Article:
What I liked: The Adirondack theme is a real treat. The animals are kept in sizable enclosures, and many have shade or covered areas for weather relief. The park is strict in not allowing food or drinks “to keep the animals safe.” They sell hot food and cold drinks in the food pavilion, which is about halfway around the park. A covered picnic area next to the lake makes for a breezy break. The park’s size is perfect for a family outing; there are enough animals to keep it interesting, yet it’s not so big that it’s exhausting. Although Teams Turtle and Molasses took longer than most (my 23-month old had his own timeline), it was an easy stroll.
Room for improvement: It has been wet, and the day’s heat made for a smelly, steamy entrance area. The stretch of park from the entrance to the food shack needs shade trees or pergolas. The entrance clerk took my water bottle, so I was parched by the time we got to the food shack. While I have zero doubt that proper restrooms are coming in the new building, they presently have port-a-potties.
I love that The Wild is improving and growing. It’s good family fun that is educational and won’t bend the wallet. It’s worth the trip and we will go back. Thanks again Team Molasses for sharing this Central New York gem!
My 4-year old is really getting into these adventures. He was thrilled we were headed to a castle this afternoon. I had grandiose ideas about how the day would play: I pictured driving to a castle, throwing out a blanket and having an afternoon snack with the boys–a tea party on the grounds of a castle. How cool is that! Nope. It rained buckets again, the kids were fussy, we started late… ARGH!!But we did go to a castle.
Beardslee Castle is about 30 minutes east of Utica on Rt. 5. The original owners—Ethel and Guy Beardslee—modeled their 1860 home after Irish castles. With its history, we’re fortunate to still have it. It caught fire twice, first in 1919 and again in 1989. After the 1919 fire, the Beardslees rebuilt the main floor and divided their time between the castle and their home in Florida. The couple had no children, so after their deaths (Guy-1937, Ethel-1941), the castle changed several hands for the next half century.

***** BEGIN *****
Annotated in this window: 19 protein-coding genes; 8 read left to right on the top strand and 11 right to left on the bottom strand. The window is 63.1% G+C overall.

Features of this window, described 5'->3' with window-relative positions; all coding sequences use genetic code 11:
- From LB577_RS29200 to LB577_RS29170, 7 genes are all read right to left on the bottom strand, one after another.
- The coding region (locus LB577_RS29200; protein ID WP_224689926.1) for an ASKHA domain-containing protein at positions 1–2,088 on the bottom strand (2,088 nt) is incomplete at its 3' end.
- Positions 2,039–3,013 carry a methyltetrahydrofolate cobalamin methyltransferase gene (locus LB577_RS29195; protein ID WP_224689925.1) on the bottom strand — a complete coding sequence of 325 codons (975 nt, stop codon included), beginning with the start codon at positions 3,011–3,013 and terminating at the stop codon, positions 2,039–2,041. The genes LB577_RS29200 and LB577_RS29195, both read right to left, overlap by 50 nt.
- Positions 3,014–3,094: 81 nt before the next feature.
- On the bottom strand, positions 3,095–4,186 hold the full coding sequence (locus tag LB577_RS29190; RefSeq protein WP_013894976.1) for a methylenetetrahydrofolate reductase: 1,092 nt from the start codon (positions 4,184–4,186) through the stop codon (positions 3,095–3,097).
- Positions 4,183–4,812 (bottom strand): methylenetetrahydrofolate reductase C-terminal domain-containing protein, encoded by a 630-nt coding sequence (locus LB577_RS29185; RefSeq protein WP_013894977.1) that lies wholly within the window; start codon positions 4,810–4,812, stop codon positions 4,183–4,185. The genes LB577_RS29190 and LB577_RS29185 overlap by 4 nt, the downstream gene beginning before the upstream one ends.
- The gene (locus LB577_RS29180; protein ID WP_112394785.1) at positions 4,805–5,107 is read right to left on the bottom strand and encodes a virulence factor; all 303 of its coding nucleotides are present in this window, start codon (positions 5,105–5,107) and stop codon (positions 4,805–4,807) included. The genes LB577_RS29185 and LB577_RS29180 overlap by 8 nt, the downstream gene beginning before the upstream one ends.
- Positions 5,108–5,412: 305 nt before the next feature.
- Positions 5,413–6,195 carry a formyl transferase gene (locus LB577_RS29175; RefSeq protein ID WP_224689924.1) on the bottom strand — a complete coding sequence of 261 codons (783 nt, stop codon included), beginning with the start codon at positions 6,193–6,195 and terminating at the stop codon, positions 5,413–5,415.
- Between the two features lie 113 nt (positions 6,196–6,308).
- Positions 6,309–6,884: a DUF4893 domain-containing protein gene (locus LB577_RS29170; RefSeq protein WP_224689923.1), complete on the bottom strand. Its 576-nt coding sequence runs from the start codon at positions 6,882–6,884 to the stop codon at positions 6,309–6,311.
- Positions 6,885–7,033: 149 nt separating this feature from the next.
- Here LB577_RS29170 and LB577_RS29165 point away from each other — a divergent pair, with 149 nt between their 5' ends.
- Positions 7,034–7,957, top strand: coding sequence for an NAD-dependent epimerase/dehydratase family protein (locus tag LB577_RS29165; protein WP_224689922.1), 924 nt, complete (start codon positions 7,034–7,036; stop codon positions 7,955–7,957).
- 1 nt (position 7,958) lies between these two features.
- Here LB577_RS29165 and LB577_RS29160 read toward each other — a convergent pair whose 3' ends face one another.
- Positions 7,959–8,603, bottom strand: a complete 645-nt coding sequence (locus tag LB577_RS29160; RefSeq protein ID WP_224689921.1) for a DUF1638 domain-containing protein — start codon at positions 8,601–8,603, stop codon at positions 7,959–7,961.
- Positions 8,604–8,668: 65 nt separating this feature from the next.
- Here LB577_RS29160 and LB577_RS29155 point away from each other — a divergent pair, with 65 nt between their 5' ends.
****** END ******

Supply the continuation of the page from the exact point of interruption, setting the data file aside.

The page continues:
The present owners found the castle in grave disrepair. Owner Lynn Brown said that when she walked into the castle with her dad, she knew she had to be a part of the home’s history. The home had been sitting in leaking water for three years at that point, and it took the new owners 18 months of cleaning and restoration to reclaim its grandeur.
The castle was built from the area’s fieldstone, and at two feet thick, it’s no surprise that the walls survived both fires. The present owners uncovered and restored beautiful parquet floors, which had been carpeted for decades. They reclaimed the coffered, wood ceilings and scrubbed a century of dirt, grime and soot from the stone walls. I was able to speak with Ms. Brown for a few moments, and she graciously welcomed me to stay as long as I wanted and to snap as many photos as I needed. I could have chatted with her for hours about the restoration project and the castle’s history. Even to my untrained eye, it’s apparent that the Browns went to great measures to ensure a proper restoration.